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LSRA criticizes delays by solicitors on legally binding undertakings
LSRA chief executive Brian Doherty

08 Apr 2020 / regulation Print

LSRA criticises solicitor delays on undertakings

The Legal Services Regulatory Authority (LSRA) has published the first of its bi-annual reports on complaints against solicitors and barristers, which shows that it received 636 complaints in the first five months of the new independent complaints-handling regime.

The LSRA began receiving and investigating complaints against legal practitioners on 7 October 2019. The report contains statistical data from that date to 6 March 2020.

Chief executive Dr Brian J Doherty says in his foreword: “We have been busy. Consistent with our expectations, the volume of both queries and complaints has been significant.”

Absent

Poor, infrequent or absent communication has driven most legal complaints, Doherty says in the report.

“Many of the complaints made to us, to date, may well have been avoided altogether had correspondence from clients been replied to in a timely fashion.

“There is an obligation on legal practitioners to ensure that their clients are well informed as to the risks involved in legal proceedings, the time that the proceedings will take, and the cost of those proceedings.”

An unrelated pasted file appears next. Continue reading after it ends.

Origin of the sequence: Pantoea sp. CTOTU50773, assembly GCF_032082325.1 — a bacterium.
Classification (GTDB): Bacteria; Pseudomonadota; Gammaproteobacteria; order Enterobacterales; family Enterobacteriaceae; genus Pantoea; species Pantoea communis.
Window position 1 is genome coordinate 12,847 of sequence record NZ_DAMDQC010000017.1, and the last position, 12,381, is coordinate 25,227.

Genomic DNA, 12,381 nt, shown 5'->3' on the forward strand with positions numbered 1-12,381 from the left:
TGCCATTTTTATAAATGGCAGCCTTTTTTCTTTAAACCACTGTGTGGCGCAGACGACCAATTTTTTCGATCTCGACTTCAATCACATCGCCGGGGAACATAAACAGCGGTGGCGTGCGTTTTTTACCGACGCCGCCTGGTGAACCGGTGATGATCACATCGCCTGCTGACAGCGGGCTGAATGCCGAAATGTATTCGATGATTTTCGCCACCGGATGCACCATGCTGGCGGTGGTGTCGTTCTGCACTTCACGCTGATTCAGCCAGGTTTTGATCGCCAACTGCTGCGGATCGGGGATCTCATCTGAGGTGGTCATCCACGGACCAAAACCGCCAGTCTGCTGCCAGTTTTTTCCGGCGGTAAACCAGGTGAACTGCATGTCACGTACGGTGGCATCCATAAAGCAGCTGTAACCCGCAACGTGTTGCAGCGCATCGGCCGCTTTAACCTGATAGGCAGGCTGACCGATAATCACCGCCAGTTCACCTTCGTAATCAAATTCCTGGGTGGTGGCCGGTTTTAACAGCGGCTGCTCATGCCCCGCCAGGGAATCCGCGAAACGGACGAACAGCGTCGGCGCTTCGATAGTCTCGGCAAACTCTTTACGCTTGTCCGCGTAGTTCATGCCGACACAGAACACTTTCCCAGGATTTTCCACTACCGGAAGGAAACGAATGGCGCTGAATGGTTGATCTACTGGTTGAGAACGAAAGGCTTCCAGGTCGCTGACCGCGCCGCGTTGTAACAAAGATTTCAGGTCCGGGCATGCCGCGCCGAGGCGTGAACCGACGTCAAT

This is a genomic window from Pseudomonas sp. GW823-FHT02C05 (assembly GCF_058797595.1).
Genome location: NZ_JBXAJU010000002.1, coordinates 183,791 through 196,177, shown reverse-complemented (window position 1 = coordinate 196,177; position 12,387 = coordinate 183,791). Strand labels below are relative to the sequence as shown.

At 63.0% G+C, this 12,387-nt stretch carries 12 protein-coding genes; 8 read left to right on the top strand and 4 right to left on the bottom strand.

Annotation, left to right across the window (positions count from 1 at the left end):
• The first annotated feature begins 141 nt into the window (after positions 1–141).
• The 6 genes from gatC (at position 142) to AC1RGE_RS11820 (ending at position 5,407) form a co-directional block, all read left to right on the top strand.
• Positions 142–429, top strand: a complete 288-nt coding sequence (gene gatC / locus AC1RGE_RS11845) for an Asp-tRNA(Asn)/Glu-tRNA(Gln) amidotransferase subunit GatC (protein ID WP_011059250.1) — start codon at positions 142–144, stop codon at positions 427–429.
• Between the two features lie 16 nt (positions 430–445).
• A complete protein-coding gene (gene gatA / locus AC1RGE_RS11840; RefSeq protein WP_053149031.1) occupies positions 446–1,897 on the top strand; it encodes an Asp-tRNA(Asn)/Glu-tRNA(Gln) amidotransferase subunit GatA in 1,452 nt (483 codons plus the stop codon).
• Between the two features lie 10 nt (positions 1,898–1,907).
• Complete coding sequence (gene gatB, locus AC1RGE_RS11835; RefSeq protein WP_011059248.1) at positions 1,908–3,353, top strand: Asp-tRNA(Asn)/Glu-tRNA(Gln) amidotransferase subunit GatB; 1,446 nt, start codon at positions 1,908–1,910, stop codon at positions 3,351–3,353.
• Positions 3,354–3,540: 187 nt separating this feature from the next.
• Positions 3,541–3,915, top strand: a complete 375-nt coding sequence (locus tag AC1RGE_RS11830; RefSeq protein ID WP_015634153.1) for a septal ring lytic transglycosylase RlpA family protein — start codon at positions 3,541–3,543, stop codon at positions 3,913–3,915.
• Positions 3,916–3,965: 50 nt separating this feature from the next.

He also says that careful compliance with new obligations, which require legal practitioners to clearly set out the legal costs that will be incurred in relation to any matter, will lead to a reduction in complaints of this nature.

Volume of complaints

With regard to inadequate services, a notable volume of complaints related to probate, with 28% concerned with the administration of estates.

The section includes allegations that solicitors have

  • not prioritised this work,
  • have drafted wills poorly,
  • and have been involved in potentially quite complex matters, without the necessary expertise.

In some cases, firms have inappropriately delegated this work to staff that are not sufficiently experienced.